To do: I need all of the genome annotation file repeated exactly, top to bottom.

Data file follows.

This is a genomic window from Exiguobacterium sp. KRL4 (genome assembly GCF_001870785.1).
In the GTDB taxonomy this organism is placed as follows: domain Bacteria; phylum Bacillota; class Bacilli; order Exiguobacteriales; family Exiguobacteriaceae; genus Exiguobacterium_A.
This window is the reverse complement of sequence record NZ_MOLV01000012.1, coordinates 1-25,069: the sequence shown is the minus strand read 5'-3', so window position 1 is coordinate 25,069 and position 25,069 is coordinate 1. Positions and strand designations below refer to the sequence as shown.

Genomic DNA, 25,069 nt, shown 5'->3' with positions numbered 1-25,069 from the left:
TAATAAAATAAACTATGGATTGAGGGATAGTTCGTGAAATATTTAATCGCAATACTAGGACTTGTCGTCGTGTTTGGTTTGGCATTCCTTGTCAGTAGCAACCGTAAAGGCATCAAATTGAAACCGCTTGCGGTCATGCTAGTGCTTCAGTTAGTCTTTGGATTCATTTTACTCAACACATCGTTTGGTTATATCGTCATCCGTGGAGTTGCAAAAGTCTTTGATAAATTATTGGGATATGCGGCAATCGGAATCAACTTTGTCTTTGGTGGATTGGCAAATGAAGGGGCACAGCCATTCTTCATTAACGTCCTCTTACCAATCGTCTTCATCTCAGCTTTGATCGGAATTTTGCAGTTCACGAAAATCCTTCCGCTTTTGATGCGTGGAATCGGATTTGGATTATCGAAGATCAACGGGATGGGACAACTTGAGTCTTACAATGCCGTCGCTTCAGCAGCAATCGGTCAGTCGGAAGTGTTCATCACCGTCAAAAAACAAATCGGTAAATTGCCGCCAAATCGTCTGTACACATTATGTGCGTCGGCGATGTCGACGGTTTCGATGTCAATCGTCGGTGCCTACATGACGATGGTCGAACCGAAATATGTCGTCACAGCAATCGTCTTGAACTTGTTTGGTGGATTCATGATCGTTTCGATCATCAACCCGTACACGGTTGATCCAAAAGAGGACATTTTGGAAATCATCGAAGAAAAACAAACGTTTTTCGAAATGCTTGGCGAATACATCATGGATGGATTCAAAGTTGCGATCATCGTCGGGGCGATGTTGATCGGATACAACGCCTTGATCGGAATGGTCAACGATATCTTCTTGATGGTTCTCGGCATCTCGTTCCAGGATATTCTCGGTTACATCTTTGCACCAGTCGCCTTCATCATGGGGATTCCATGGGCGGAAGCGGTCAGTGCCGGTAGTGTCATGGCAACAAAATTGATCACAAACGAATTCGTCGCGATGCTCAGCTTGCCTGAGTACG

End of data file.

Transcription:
This is a genomic window from Exiguobacterium sp. KRL4 (genome assembly GCF_001870785.1).
In the GTDB taxonomy this organism is placed as follows: domain Bacteria; phylum Bacillota; class Bacilli; order Exiguobacteriales; family Exiguobacteriaceae; genus Exiguobacterium_A.
This window is the reverse complement of sequence record NZ_MOLV01000012.1, coordinates 1-25,069: the sequence shown is the minus strand read 5'-3', so window position 1 is coordinate 25,069 and position 25,069 is coordinate 1. Positions and strand designations below refer to the sequence as shown.

Genomic DNA, 25,069 nt, shown 5'->3' with positions numbered 1-25,069 from the left:
TAATAAAATAAACTATGGATTGAGGGATAGTTCGTGAAATATTTAATCGCAATACTAGGACTTGTCGTCGTGTTTGGTTTGGCATTCCTTGTCAGTAGCAACCGTAAAGGCATCAAATTGAAACCGCTTGCGGTCATGCTAGTGCTTCAGTTAGTCTTTGGATTCATTTTACTCAACACATCGTTTGGTTATATCGTCATCCGTGGAGTTGCAAAAGTCTTTGATAAATTATTGGGATATGCGGCAATCGGAATCAACTTTGTCTTTGGTGGATTGGCAAATGAAGGGGCACAGCCATTCTTCATTAACGTCCTCTTACCAATCGTCTTCATCTCAGCTTTGATCGGAATTTTGCAGTTCACGAAAATCCTTCCGCTTTTGATGCGTGGAATCGGATTTGGATTATCGAAGATCAACGGGATGGGACAACTTGAGTCTTACAATGCCGTCGCTTCAGCAGCAATCGGTCAGTCGGAAGTGTTCATCACCGTCAAAAAACAAATCGGTAAATTGCCGCCAAATCGTCTGTACACATTATGTGCGTCGGCGATGTCGACGGTTTCGATGTCAATCGTCGGTGCCTACATGACGATGGTCGAACCGAAATATGTCGTCACAGCAATCGTCTTGAACTTGTTTGGTGGATTCATGATCGTTTCGATCATCAACCCGTACACGGTTGATCCAAAAGAGGACATTTTGGAAATCATCGAAGAAAAACAAACGTTTTTCGAAATGCTTGGCGAATACATCATGGATGGATTCAAAGTTGCGATCATCGTCGGGGCGATGTTGATCGGATACAACGCCTTGATCGGAATGGTCAACGATATCTTCTTGATGGTTCTCGGCATCTCGTTCCAGGATATTCTCGGTTACATCTTTGCACCAGTCGCCTTCATCATGGGGATTCCATGGGCGGAAGCGGTCAGTGCCGGTAGTGTCATGGCAACAAAATTGATCACAAACGAATTCGTCGCGATGCTCAGCTTGCCTGAGTACG